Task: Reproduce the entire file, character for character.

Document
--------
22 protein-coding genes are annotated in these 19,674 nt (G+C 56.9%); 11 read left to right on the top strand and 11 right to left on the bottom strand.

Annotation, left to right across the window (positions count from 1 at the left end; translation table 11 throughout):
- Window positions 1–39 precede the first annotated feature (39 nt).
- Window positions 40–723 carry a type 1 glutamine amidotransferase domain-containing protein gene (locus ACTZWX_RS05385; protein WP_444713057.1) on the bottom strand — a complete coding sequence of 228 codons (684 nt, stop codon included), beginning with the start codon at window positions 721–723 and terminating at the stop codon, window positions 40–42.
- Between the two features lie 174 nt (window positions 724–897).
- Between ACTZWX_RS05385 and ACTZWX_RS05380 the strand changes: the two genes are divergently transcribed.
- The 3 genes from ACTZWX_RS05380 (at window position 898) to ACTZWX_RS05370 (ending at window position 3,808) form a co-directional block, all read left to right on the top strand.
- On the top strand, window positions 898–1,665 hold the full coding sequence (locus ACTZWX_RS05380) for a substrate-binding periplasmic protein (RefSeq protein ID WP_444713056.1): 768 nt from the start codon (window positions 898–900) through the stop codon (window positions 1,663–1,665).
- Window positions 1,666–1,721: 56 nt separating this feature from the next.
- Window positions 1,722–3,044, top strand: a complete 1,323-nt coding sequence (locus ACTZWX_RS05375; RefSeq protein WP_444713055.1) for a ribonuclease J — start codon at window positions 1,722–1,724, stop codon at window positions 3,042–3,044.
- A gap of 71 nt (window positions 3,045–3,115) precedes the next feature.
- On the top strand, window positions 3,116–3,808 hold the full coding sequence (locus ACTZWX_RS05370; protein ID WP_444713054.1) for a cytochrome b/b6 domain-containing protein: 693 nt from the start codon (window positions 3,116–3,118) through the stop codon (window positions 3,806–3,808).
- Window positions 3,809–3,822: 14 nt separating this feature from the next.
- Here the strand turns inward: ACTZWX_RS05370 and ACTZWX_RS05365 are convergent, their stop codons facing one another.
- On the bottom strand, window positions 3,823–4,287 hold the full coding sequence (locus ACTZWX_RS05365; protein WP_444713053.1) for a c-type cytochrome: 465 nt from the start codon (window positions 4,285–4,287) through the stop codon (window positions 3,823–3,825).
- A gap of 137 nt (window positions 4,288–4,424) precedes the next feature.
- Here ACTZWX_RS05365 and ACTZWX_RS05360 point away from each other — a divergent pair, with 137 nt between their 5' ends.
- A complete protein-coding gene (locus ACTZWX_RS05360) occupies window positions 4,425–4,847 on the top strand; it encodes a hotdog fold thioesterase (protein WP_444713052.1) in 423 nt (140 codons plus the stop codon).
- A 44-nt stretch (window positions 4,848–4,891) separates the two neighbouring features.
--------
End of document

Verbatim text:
22 protein-coding genes are annotated in these 19,674 nt (G+C 56.9%); 11 read left to right on the top strand and 11 right to left on the bottom strand.

Annotation, left to right across the window (positions count from 1 at the left end; translation table 11 throughout):
- Window positions 1–39 precede the first annotated feature (39 nt).
- Window positions 40–723 carry a type 1 glutamine amidotransferase domain-containing protein gene (locus ACTZWX_RS05385; protein WP_444713057.1) on the bottom strand — a complete coding sequence of 228 codons (684 nt, stop codon included), beginning with the start codon at window positions 721–723 and terminating at the stop codon, window positions 40–42.
- Between the two features lie 174 nt (window positions 724–897).
- Between ACTZWX_RS05385 and ACTZWX_RS05380 the strand changes: the two genes are divergently transcribed.
- The 3 genes from ACTZWX_RS05380 (at window position 898) to ACTZWX_RS05370 (ending at window position 3,808) form a co-directional block, all read left to right on the top strand.
- On the top strand, window positions 898–1,665 hold the full coding sequence (locus ACTZWX_RS05380) for a substrate-binding periplasmic protein (RefSeq protein ID WP_444713056.1): 768 nt from the start codon (window positions 898–900) through the stop codon (window positions 1,663–1,665).
- Window positions 1,666–1,721: 56 nt separating this feature from the next.
- Window positions 1,722–3,044, top strand: a complete 1,323-nt coding sequence (locus ACTZWX_RS05375; RefSeq protein WP_444713055.1) for a ribonuclease J — start codon at window positions 1,722–1,724, stop codon at window positions 3,042–3,044.
- A gap of 71 nt (window positions 3,045–3,115) precedes the next feature.
- On the top strand, window positions 3,116–3,808 hold the full coding sequence (locus ACTZWX_RS05370; protein ID WP_444713054.1) for a cytochrome b/b6 domain-containing protein: 693 nt from the start codon (window positions 3,116–3,118) through the stop codon (window positions 3,806–3,808).
- Window positions 3,809–3,822: 14 nt separating this feature from the next.
- Here the strand turns inward: ACTZWX_RS05370 and ACTZWX_RS05365 are convergent, their stop codons facing one another.
- On the bottom strand, window positions 3,823–4,287 hold the full coding sequence (locus ACTZWX_RS05365; protein WP_444713053.1) for a c-type cytochrome: 465 nt from the start codon (window positions 4,285–4,287) through the stop codon (window positions 3,823–3,825).
- A gap of 137 nt (window positions 4,288–4,424) precedes the next feature.
- Here ACTZWX_RS05365 and ACTZWX_RS05360 point away from each other — a divergent pair, with 137 nt between their 5' ends.
- A complete protein-coding gene (locus ACTZWX_RS05360) occupies window positions 4,425–4,847 on the top strand; it encodes a hotdog fold thioesterase (protein WP_444713052.1) in 423 nt (140 codons plus the stop codon).
- A 44-nt stretch (window positions 4,848–4,891) separates the two neighbouring features.